If you’re literal-minded, or a prig, or easily titillated, the stand-out elements of Victoria Dahl’s Flirting With the Disaster are explicit love scenes and the hero and heroine’s foul mouths. These may be good reasons to read Dahl’s contemporary romance, or reject it in outrage. Which is why Miss Bates wants to get the review part over with pronto. Because she has other things to say. The first quarter or so, the set-up, left Miss Bates dubious: like taking that first bite of a new dish. The uncertainty: “Do I like this? What’s that strange flavour?” By the time the heroine’s combination of vulnerability and independent spirit were established, she was a fan. The hero had to work harder to win her. By the time things were heart-wrenching, she was a goner. If you don’t want to read how Dahl’s romance about U. S. marshal hero, Tom Duncan, and hermit-artist heroine, Isabelle West, got Miss Bates thinking about genre conventions, don’t read on. Read the novel (consider yourself warned about its rawness; she’ll let its tenderness take you by surprise). Then come back, tell her what you think about what follows. Or not. As long as you read it. Continue reading
Miss Bates is always happy to salute Wendy the Superlibrarian; Wendy’s led Miss Bates into many a romance love and is responsible for her obsessive love of category romance. Miss B. made a mental note to read Lacy Williams after reading Wendy’s review of her first inspirational historical category romance, Marrying Miss Marshal, which languishes in Miss B’s TBR still. 😦 It wasn’t a wholehearted Wendy endorsement, but it stayed with her because, like Wendy, Miss B. was intrigued by a “marshal,” that is, law-enforcing Western heroine. Reading A Cowboy For Christmas, Miss B. doffs her Stetson to Wendy for recognizing Williams’ potential in that early review. Lacy Williams’ A Cowboy For Christmas captivated Miss Bates from start to finish. Set in Wyoming in December of 1900, Wiliams’ novel tells the redemptive, healing story of two people who’ve suffered plenty and are ready and deserving of human and divine succoring.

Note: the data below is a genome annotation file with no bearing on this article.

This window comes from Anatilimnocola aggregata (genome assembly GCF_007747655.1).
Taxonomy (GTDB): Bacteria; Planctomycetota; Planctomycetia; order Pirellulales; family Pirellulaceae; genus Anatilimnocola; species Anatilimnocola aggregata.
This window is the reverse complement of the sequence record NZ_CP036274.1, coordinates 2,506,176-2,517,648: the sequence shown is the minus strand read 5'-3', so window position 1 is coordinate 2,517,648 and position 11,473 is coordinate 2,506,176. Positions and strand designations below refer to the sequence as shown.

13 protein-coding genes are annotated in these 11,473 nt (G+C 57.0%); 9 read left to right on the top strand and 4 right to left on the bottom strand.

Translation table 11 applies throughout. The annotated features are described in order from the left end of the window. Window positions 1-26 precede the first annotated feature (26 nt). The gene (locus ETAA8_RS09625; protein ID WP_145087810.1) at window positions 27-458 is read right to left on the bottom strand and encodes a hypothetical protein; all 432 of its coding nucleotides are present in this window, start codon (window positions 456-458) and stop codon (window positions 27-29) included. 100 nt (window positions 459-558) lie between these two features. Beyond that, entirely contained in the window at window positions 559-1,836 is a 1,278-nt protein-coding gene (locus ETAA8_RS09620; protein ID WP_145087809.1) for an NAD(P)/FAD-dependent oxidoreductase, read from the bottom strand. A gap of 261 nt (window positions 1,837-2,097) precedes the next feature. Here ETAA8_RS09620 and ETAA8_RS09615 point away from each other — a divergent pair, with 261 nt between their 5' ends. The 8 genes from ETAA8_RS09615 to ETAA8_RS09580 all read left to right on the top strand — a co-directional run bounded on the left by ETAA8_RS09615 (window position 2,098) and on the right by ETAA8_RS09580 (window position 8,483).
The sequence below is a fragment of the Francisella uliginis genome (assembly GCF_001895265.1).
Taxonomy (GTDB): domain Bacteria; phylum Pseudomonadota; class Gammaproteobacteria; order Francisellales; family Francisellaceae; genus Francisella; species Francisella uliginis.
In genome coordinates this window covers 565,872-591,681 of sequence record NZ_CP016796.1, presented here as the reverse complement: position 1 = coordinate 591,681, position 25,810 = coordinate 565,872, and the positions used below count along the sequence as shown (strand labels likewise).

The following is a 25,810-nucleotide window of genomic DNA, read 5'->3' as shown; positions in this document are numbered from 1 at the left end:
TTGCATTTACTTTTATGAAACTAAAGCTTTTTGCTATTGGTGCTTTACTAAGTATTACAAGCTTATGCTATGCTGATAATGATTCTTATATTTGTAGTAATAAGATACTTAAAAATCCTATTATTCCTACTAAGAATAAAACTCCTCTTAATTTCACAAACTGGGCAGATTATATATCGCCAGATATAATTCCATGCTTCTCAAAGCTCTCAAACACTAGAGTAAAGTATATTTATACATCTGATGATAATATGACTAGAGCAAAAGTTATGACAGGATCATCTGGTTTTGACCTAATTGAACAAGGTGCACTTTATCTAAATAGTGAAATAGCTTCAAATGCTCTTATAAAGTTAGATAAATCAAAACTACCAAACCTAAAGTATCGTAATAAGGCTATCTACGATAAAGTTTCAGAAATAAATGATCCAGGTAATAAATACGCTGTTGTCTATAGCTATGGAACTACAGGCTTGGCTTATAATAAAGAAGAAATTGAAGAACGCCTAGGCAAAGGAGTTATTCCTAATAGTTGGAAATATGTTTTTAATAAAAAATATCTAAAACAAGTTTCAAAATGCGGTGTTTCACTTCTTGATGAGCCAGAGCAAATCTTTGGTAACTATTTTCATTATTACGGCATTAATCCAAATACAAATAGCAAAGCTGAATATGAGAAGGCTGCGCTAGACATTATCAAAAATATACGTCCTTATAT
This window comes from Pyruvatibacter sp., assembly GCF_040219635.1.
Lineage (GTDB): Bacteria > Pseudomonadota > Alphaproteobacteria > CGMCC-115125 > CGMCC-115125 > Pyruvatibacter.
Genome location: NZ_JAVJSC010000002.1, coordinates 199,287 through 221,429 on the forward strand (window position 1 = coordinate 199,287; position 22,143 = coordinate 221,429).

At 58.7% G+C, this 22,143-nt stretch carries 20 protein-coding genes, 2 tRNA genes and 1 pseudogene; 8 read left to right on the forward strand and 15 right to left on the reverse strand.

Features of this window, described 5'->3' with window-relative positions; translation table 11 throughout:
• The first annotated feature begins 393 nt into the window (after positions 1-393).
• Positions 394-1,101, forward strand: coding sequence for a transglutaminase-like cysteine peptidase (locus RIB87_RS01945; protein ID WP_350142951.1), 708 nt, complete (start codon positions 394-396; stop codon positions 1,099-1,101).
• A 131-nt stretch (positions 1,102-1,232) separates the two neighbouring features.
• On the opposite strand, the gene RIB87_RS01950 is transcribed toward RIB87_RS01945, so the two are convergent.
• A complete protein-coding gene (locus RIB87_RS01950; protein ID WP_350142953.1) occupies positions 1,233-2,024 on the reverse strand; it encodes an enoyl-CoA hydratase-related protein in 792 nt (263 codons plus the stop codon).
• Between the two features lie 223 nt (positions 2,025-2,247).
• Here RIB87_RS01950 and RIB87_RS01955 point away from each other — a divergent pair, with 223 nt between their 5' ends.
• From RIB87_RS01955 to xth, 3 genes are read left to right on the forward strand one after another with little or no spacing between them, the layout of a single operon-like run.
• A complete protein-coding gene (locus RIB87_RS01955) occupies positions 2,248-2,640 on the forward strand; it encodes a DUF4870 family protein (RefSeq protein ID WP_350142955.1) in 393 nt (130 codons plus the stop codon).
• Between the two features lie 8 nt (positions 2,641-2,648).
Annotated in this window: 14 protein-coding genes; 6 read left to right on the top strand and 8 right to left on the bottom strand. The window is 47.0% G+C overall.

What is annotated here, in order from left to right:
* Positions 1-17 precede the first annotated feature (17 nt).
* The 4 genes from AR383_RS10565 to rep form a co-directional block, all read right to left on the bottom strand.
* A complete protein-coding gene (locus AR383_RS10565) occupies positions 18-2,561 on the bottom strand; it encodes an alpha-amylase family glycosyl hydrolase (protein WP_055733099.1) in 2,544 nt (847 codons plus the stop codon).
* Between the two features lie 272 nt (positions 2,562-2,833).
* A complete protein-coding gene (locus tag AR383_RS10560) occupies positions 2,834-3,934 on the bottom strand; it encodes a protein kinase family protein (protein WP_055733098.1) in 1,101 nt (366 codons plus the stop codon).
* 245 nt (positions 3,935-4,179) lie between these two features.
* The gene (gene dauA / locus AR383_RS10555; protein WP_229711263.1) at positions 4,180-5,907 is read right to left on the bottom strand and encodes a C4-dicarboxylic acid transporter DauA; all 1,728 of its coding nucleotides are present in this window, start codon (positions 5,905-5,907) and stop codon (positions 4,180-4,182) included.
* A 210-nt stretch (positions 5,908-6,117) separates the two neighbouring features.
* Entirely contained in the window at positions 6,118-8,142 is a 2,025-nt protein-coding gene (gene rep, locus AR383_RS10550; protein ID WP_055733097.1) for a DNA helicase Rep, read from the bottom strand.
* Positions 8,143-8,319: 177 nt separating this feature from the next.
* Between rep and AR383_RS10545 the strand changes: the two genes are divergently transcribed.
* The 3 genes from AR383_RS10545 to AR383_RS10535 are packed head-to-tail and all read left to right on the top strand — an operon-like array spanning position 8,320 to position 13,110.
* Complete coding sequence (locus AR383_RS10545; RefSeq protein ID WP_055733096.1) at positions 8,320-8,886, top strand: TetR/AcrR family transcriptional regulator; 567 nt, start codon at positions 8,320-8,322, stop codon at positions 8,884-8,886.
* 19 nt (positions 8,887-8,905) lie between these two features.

Heroine Daisy Richards, with her “empty pinned up sleeve,” after a terrible runaway-horses-and-wagon accident, though fragile, frightened, and angry-sad, finds a way, with the help and support of the eponymous cowboy-hero, Ricky White, to embrace a full life. She learns to be strong and laugh again. Ricky (again with that unfortunate choice of name for a hero; what’s wrong with Rick?), former gambler, drinker, brawler, and promiscuous, with a new-found faith in God’s redemptive power, excavates the goodness that has been in him all along by helping and loving Daisy. As Daisy gains in confidence and begins to return Ricky’s feelings, what she doesn’t know is that he’s implicated in her accident. Continue reading